Second Circuit Holds That Traveling Interstate for the Purpose of Engaging in Illegal Sexual Conduct is Not a Strict Liability Crime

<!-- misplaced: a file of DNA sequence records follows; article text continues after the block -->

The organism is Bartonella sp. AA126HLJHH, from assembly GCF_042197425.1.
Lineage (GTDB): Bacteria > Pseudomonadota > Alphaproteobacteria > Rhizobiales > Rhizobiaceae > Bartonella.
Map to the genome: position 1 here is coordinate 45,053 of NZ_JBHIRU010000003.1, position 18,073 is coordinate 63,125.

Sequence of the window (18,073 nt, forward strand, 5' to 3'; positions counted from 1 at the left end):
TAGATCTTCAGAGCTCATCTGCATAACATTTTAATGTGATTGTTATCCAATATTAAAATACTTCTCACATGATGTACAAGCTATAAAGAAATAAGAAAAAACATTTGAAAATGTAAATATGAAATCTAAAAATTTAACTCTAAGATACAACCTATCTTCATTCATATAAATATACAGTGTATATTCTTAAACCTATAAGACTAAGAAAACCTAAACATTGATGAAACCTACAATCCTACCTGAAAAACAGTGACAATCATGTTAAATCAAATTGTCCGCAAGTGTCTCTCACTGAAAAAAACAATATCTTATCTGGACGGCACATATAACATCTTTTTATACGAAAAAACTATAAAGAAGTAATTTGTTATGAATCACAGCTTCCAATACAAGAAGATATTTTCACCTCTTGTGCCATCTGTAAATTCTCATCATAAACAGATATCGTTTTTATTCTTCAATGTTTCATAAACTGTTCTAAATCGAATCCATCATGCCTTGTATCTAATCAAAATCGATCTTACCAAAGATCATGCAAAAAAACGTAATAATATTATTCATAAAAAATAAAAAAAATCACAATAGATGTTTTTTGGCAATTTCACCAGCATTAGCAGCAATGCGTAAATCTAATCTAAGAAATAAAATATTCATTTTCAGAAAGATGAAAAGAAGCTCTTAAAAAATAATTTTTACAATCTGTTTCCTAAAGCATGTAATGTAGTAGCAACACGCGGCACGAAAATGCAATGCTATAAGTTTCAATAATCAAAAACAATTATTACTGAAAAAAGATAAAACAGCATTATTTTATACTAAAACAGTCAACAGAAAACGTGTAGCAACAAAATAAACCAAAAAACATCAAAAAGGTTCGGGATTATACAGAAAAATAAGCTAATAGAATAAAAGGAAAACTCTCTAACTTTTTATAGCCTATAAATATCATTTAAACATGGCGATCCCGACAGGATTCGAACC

On November 4, 2019, the Second Circuit (Kearse, Wesley, Chin) issued a decision in United States v. Murphy, vacating a defendant’s guilty plea for traveling interstate for the purpose of engaging in illicit sexual conduct with a minor, in violation of 18 U.S.C § 2243(b). The panel sided with several sister circuits in concluding that § 2243(b) is not a strict liability crime, and requires that the defendant travel interstate with the requisite intent, regardless of the actual age of the victim. The Court concluded that the district court had committed plain error in failing to ensure both that the defendant was adequately informed of this essential element of the crime to which he was pleading guilty, or that there was an adequate factual basis for the plea. Notwithstanding the awful nature of the crime committed here, it is important for courts to make sure that a defendant is advised of the elements of the offense, as required by Rule 11, and that he admits to those elements.